Inside Macintosh

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Inside Macintosh is the name of the developer documentation manuals published by Apple Computer, documenting the APIs and machine architecture of the Macintosh computer.

The first documentation for the Macintosh 128k, Inside Macintosh was distributed in two large binders with photocopied 3-hole punched pages, with updates distributed for insertion every few months. As the official version by Addison-Wesley was delayed, a $25 Promotional Edition (known as the "Phonebook edition" as it was published by phonebook publisher Lakeside Press) became available in April 1985.[1]

Addison-Wesley published the first hardcover edition of Inside Macintosh in November 1985. It had three volumes in one book, covering the original Mac 128K, Macintosh XL, and the Mac 512K ("Fat Mac") models. When the Macintosh Plus was released, Volume IV (1986) detailing the changes to the system software introduced with that model. Volume V was introduced with the Mac II line in 1987. This manual discusses color QuickDraw, as well as the Mac II and Mac SE hardware and other new software components. Volume VI (April 1991) described System 7; with 32 chapters, it was thicker than the hardcover edition of the first three volumes. All volumes were designed to be read together; no information was repeated.[1]

Shortly after this, Apple revamped the entire Inside Macintosh series, breaking it into volumes according to the functional area discussed, rather than specific machine models or capabilities. In this form, the series was far more coherent and a much better reference for programmers. As new functionality was added to the classic Mac OS, a new volume could be written without invalidating those published earlier, in contrast to the first series, which became increasingly out of date over time. 27 volumes[2]:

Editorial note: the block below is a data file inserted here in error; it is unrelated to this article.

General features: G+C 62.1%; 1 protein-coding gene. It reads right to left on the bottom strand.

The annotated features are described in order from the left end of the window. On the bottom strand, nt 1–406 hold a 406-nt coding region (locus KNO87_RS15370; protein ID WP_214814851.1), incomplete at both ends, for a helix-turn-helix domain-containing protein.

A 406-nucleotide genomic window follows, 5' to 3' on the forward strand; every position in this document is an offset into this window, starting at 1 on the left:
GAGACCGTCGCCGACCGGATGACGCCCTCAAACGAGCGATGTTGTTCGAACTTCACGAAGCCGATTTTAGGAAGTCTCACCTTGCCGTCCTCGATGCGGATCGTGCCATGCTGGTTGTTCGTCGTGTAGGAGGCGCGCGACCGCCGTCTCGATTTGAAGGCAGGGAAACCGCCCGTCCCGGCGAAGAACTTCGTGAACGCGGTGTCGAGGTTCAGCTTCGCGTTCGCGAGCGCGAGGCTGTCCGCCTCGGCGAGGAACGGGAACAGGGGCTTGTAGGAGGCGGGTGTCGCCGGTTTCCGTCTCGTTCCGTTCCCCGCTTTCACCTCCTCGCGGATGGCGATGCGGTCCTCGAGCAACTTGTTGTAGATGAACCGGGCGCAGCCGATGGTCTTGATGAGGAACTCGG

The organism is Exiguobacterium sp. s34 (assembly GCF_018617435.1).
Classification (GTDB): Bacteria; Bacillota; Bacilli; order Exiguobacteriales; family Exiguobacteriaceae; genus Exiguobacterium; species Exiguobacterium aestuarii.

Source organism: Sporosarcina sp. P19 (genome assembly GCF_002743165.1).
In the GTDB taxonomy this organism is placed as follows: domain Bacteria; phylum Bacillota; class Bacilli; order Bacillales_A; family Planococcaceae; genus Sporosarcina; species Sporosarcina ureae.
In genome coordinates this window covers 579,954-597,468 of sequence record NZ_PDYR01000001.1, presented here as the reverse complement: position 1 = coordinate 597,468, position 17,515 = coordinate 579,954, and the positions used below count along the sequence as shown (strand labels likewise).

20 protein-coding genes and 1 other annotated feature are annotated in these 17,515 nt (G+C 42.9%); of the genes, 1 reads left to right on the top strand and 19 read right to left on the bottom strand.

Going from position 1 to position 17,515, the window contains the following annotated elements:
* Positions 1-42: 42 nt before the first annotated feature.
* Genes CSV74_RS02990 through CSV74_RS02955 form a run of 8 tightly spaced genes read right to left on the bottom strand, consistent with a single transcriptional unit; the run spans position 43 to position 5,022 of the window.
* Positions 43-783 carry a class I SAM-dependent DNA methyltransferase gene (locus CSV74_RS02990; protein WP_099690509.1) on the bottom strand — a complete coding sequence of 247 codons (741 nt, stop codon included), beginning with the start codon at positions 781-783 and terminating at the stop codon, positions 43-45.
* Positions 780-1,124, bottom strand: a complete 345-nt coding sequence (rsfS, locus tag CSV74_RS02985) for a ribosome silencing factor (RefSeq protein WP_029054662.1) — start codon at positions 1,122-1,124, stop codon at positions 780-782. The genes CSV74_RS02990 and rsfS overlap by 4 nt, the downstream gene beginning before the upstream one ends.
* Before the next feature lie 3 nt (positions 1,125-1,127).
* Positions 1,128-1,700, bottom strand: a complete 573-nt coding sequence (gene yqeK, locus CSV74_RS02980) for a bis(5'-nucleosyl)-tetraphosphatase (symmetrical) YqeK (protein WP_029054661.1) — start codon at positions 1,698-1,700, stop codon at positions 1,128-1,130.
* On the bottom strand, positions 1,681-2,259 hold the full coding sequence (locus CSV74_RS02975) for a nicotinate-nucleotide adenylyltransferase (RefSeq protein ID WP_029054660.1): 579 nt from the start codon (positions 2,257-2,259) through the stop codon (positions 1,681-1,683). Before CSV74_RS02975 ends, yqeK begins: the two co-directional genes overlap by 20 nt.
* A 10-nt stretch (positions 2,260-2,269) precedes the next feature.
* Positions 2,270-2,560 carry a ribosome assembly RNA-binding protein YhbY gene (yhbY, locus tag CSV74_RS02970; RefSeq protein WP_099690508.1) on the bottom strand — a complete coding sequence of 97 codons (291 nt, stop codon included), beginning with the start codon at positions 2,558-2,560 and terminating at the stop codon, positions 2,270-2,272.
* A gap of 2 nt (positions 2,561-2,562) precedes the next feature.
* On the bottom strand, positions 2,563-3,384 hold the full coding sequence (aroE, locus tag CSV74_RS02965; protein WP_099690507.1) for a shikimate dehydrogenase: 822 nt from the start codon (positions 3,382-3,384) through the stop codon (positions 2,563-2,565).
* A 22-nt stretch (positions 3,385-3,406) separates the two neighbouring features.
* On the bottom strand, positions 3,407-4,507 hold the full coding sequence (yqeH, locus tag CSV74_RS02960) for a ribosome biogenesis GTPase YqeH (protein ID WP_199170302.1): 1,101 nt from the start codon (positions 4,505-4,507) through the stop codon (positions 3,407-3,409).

Related Publications

In the late 1990s, Apple ceased to publish Inside Macintosh as a printed book, instead making it available as a CD-ROM, and online. Since then, the CD variant has been phased out, though Apple developers can still receive online documentation as part of the developer CDs. In its online form, the information is much easier to maintain, but some developers still prefer a printed format.

Inside Macintosh only covers the classic Mac OS; a new set of documentation was introduced for Mac OS X. Initially this documentation included only the 'Carbon Specification' that said which APIs were supported in Carbon and which were not, and the Cocoa documentation inherited from OPENSTEP. Later, the Carbon Specification was refactored into the Carbon Reference, which actually described the APIs it documented (taking much content from Inside Macintosh). Today, the Carbon Reference and Cocoa reference are bundled together in the ADC Reference Library.


Bruce F. Webster in BYTE in December 1985 described Inside Macintosh as "infamous, expensive, and obscure", but "for anyone wanting to do much with the Mac ... the only real [printed] source of information". He quoted Kathe Spracklen, developer of Sargon, as saying that the book "consists of 25 chapters, each of which requires that you understand the other 24 before reading it".[3] "The best guide to the Mac's ROMs is Inside Macintosh", Robert C. Platt said in August 1985. "Unfortunately, Inside Macintosh is also the most incomprehensible documentation ever written".[1]


  1. ^ a b c Dog Cow (2018-02-02). "Inside Macintosh". Mac GUI. Retrieved 2019-02-27.
  2. ^
  3. ^ Webster, Bruce (December 1985). "Microcomputer Color Graphics-Observations". BYTE. p. 405. Retrieved 28 October 2013.

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